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The government wants you to buy a car with smarter brakes

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Autonomous cars may have been all the rage at this year's Consumer Electronics Show, but most of the tech showcased is still pretty far off. What isn't, however, are smarter stopping systems. In fact, the National Highway Traffic Safety Administration is adding crash imminent braking and dynamic braking support to its list of recommended advanced safety features for new cars. The former uses sensors to activate the brakes if a crash is imminent and the driver already hasn't. Dynamic braking support, on the other hand, increases stopping power if you haven't put enough pressure on the brake pedal. Like lane-departure and front collision warning systems, these features are available on some models already -- this move gives them high-profile attention, though.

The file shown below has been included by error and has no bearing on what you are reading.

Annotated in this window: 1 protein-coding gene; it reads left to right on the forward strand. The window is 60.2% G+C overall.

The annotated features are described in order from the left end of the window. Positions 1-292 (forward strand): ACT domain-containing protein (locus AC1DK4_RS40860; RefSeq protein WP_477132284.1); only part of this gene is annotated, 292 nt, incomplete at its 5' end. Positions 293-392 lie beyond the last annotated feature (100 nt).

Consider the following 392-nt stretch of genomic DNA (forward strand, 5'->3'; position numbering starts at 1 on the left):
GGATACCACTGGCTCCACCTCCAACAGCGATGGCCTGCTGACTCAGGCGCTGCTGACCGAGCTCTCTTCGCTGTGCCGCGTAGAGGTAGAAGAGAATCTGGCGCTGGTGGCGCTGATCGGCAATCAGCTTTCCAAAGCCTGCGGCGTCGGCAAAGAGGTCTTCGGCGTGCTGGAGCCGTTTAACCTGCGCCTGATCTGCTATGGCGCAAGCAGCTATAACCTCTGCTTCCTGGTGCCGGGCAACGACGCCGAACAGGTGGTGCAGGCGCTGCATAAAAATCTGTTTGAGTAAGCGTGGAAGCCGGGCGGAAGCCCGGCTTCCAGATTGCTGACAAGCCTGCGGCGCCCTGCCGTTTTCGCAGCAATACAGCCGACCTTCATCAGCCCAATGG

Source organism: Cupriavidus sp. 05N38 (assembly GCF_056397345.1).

And for good reason: As the NHSTA tells it, a third of 2013's police-reported car accidents were the rear-end crashes and a "large number" of the drivers either didn't apply the brakes at all (what?!) or fully before impact. Like The Los Angeles Times and Ars Technica note, this is far from becoming a mandate but that isn't out of the realm of possibilities. For example, backup cameras'll be required equipment on every vehicle come 2018.

[Image credit: spratmackrel/Flickr]

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